TitleDigging Into Data White Paper: Trading Consequences
Publication TypeReport
Year of Publication2014
AuthorsKlein, Ewan, Alex Beatrice, Grover Claire, Tobin Richard, Coates Colin, Clifford Jim, Quigley Aaron, Hinrichs Uta, Reid James, Osborne Nicola, and Fieldhouse Ian
InstitutionTrading Consequences Project

Scholars interested in nineteenth-century global economic history face a voluminous historical record. Conventional approaches to primary source research on the economic and environmental implications of globalised commodity flows typically restrict researchers to specific locations or a small handful of commodities. By taking advantage of cutting-edge computational tools, the project was able to address much larger data sets for historical research, and thereby provides historians with the means to develop new data-driven research questions. In particular, this project has demonstrated that text mining techniques applied to tens of thousands of documents about nineteenth-century commodity trading can yield a novel understanding of how economic forces connected distant places all over the globe and how efforts to generate wealth from natural resources impacted on local environments.

The large-scale findings that result from the application of these new methodologies would be barely feasible using conventional research methods. Moreover, the project vividly demonstrates how the digital humanities can benefit from trans-disciplinary collaboration between humanists, computational linguists and information visualisation experts.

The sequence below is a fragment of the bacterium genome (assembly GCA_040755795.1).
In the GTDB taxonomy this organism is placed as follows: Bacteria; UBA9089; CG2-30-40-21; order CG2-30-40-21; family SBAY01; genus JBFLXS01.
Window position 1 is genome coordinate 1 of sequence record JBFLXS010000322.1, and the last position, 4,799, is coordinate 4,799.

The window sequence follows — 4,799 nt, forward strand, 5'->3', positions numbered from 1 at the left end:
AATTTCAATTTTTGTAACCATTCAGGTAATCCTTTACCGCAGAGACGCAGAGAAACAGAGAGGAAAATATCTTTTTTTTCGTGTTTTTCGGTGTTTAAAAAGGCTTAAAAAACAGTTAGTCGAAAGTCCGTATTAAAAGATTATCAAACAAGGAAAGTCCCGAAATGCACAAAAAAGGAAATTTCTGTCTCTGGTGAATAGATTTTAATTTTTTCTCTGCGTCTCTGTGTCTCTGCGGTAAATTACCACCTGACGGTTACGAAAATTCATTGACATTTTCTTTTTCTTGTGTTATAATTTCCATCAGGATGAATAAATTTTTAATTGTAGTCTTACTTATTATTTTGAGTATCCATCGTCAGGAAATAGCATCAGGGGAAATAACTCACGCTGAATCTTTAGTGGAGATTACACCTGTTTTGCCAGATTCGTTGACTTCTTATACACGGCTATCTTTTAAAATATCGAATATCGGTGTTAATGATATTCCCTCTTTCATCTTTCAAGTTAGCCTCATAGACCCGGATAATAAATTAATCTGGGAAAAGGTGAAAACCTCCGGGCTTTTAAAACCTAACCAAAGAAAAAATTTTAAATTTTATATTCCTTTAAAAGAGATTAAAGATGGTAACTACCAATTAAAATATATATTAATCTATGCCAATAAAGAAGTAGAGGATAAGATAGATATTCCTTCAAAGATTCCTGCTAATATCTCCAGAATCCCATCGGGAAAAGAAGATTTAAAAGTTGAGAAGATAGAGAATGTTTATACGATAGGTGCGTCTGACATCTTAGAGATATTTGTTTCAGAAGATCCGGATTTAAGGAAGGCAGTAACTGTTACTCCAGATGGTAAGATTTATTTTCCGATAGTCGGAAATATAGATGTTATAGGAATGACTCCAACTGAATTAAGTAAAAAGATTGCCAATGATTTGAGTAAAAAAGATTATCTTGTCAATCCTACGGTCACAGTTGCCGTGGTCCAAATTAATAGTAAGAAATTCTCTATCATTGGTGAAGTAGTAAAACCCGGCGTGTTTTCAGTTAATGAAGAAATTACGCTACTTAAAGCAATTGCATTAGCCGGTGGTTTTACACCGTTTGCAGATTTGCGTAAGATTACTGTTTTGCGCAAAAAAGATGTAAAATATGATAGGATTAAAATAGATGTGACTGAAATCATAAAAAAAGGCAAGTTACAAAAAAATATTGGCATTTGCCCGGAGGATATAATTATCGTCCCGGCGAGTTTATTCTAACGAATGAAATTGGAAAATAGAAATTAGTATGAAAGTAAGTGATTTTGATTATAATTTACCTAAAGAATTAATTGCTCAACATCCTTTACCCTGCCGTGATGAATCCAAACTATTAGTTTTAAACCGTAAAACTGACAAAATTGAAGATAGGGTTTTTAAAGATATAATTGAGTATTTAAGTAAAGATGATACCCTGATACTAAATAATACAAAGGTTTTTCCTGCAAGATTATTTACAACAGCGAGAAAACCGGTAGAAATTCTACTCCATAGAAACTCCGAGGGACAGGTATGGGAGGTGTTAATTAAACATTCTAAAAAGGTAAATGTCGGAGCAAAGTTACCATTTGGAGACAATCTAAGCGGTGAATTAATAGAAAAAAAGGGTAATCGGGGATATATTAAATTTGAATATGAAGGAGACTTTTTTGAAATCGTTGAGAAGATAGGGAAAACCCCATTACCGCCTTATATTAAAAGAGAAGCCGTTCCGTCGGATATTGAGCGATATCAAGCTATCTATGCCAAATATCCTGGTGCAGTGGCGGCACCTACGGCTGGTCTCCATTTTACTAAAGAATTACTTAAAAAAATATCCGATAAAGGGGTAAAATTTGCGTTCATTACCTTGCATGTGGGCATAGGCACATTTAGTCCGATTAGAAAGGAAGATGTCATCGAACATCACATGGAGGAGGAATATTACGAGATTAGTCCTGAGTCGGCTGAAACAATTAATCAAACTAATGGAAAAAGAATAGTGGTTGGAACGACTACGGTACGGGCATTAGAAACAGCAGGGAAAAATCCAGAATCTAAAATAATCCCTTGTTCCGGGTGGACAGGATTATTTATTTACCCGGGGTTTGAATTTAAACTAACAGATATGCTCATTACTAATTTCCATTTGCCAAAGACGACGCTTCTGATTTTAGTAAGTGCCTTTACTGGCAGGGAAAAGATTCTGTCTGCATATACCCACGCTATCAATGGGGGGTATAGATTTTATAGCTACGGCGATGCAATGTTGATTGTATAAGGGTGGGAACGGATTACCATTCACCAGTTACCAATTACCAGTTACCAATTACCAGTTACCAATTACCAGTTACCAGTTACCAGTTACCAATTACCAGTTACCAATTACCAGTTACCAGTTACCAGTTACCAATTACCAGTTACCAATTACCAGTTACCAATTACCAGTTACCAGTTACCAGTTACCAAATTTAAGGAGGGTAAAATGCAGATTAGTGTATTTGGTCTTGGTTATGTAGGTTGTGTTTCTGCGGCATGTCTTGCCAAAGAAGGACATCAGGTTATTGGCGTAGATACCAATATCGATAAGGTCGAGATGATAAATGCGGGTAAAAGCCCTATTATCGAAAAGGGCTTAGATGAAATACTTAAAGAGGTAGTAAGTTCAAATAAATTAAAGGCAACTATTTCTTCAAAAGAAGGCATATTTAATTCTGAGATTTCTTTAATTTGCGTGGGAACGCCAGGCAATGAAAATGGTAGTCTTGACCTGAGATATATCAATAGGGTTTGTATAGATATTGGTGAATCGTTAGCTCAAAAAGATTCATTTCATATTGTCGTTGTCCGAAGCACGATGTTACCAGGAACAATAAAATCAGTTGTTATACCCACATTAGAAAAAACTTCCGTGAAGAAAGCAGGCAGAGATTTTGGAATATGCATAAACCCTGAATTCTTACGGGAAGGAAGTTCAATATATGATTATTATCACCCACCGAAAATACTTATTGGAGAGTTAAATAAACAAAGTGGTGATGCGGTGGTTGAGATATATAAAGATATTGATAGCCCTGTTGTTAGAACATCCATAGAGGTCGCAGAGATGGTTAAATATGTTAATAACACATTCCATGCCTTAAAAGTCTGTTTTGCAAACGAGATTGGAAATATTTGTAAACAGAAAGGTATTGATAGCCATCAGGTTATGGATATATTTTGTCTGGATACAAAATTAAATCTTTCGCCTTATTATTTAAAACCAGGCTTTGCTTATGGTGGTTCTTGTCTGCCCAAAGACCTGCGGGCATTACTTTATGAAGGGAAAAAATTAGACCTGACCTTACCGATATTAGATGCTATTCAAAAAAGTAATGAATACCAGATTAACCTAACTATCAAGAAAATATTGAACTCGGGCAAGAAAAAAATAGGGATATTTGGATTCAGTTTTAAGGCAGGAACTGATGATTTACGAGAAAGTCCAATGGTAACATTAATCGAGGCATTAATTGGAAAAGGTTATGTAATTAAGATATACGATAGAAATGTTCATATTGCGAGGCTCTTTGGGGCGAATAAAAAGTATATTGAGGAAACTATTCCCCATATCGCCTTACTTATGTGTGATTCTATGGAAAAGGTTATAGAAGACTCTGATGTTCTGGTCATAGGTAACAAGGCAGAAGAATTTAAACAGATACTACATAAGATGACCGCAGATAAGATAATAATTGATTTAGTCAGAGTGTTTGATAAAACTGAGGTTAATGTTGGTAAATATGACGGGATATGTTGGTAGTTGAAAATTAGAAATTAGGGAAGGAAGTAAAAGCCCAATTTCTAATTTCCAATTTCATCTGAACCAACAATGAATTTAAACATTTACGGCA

Important facets of this project include:

  • After considerable difficulty and lengthy negotiations, we acquired significantly more historical documents than we originally expected. The full corpus exceeds 7 billion word tokens, which is very big data by humanist standards.
  • Lexicon creation proved to be one of the most challenging and interesting aspects of the project, requiring interdisciplinary skills in archival research, linked data, text mining and knowledge of the historical context.
  • The project has identified almost 2,000 commodities that were regularly traded in the nineteenth century, two orders of magnitude more than are standardly studied by historians.
  • Historical sources that have undergone Optical Character Recognition (OCR) are challenging to process and this, in combination with the particular questions asked by historians, required the text mining team to develop new approaches and new text processing tools for the project.
  • The geospatial nature of the data lent itself well to an interactive visualisation that displays commodities in relation to locations on a world map. The same commodities can also be visualised on a timeline to show how trading evolved over the nineteenth century.
  • The relational database and visualisation software is well advanced and ready for use in historical research. The database can by used by historians for unguided research aimed at developing new research questions and identifying crucial primary source texts related to a specific commodity